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Title: A nonparametrical goodness-of-fit test
Authors: MOONS, Elke 
AERTS, Marc 
WETS, Geert 
Issue Date: 2003
Source: EIRASS Workshop, abstract proceedings.
Abstract: The assessment of the fit of a model is a very important component in any modeling procedure. Goodness-of-fit tests try to evaluate how well model-based predicted outcomes coincide with the observed data. In transport modeling, logit models have become a standard. However, just in these logistic regression models, investigating goodness-of-fit often is problematic when continuous covariates are modeled, since the approximate chi-squared null distributions for the Pearson test statistic is no longer valid. Categorization might provide a solution for this problem, but it is often not clear how the categories should be defined. Hosmer and Lemeshow(1980)were the first to propose a goodness-of-fit test, that can be used for logistic regression models with continuous predictors. They suggested using a Pearson-like chi-square statistic, but the groups are formed according to deciles of risk. In this way they solve the problem of categorizing, though it is well-known that this is at the cost of power. Many other methods and approaches, see e.g. Azzalini, Bowman and Heardle(1989), le Cessie and van Houwelingen(1991,1995), Aerts, Claessens and Hart(1999,2000), among others, were examined and most of them were based on nonparametric concepts. They have been shown to have good power characteristics, however, when many explanatory variables are modeled, most of these methods are faced with the curse of functionality. The test statistic that we propose here is similar in approach to the Hosmer and Lemeshow lack-of-fit test statistic in that the observations are classified into distinct groups. However, in our proposed test the grouping is not according to the fitted probabilities under the null model. We let a recursive partitioning algorithm, as used in the classification trees of Breiman et al.(1984), divide the sample space into different groups. This will affect the power characteristics of the test statistic. Classification trees are nonparametric in nature and they can also deal with large and complex datasets with many explanatory variables. Therefore, they are frequently used in data mining applications. The distribution of this test statistic has been studied through simulations and we will compare its performance to this of the Hosmer and Lemeshow test. An analysis on a large and complex real-world transportation data set will be provided to exemplify the procedure.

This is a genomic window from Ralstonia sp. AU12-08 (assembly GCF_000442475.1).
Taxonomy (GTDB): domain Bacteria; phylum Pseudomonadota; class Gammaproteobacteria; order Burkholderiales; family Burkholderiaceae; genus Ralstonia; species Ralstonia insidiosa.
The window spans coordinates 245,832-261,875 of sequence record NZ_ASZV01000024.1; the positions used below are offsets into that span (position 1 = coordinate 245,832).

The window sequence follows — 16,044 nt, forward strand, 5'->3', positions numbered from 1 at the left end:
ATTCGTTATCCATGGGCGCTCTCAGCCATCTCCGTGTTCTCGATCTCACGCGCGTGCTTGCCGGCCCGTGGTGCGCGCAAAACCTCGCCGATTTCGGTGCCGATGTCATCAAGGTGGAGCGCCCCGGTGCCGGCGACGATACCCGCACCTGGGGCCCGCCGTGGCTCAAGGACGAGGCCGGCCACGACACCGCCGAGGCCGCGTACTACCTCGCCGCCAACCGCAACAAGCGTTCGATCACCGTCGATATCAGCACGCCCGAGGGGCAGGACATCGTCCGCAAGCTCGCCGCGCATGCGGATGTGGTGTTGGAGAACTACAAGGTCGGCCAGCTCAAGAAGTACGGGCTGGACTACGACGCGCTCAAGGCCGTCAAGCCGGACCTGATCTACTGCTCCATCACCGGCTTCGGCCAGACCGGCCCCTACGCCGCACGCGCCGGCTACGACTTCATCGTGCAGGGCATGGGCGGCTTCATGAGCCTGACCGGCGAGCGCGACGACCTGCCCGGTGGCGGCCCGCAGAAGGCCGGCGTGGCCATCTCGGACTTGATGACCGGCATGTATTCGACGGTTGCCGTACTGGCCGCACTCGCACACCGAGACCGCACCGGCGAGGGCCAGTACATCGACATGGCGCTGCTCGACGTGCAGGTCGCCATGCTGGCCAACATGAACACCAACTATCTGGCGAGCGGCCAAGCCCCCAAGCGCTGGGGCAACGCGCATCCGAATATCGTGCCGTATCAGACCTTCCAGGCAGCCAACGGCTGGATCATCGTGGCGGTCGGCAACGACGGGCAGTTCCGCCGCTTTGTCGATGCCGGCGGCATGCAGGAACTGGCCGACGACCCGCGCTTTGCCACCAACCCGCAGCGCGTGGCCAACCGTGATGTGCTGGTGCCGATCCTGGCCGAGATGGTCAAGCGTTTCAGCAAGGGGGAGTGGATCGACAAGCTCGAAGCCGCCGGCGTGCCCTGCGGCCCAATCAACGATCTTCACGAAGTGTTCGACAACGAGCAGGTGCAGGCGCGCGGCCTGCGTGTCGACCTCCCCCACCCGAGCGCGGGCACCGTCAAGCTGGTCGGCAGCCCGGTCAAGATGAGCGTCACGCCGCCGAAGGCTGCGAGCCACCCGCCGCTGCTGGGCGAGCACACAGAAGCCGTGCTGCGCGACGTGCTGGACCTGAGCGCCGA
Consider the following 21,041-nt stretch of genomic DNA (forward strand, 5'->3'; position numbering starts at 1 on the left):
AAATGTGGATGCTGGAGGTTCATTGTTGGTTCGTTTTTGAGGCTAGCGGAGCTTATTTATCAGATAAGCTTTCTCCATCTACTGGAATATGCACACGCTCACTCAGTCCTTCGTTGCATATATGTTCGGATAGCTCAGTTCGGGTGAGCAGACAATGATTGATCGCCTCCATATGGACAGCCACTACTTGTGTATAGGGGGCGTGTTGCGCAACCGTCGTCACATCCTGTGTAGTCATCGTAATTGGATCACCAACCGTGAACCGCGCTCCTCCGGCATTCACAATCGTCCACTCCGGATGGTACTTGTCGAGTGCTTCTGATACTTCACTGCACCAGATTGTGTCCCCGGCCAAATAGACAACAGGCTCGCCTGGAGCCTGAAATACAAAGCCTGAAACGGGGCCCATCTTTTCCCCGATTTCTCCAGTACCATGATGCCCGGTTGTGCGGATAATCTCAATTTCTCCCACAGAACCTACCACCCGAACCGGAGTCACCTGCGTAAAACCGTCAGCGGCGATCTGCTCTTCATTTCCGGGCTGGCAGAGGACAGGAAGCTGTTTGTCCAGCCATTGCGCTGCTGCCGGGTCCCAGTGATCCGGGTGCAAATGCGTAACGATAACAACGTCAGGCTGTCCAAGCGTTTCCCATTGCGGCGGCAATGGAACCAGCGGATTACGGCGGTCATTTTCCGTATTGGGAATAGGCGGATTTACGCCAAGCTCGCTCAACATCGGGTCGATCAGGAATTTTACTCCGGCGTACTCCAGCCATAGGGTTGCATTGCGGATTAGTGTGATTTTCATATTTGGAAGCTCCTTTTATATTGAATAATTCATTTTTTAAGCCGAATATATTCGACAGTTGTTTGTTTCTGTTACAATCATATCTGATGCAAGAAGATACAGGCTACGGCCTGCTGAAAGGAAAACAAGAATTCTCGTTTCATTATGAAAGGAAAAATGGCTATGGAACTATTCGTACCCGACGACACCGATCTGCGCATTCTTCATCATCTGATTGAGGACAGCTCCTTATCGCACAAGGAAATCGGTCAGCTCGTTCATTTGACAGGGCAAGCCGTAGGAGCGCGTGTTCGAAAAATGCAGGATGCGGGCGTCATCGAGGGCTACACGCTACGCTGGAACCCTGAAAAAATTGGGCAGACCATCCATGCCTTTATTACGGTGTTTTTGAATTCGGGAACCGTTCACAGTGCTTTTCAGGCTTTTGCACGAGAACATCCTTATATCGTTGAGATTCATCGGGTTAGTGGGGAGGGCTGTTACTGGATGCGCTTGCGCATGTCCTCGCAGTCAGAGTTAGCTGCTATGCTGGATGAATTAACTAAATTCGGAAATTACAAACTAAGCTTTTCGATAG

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Category: C2
Type: Proceedings Paper
Appears in Collections:Research publications

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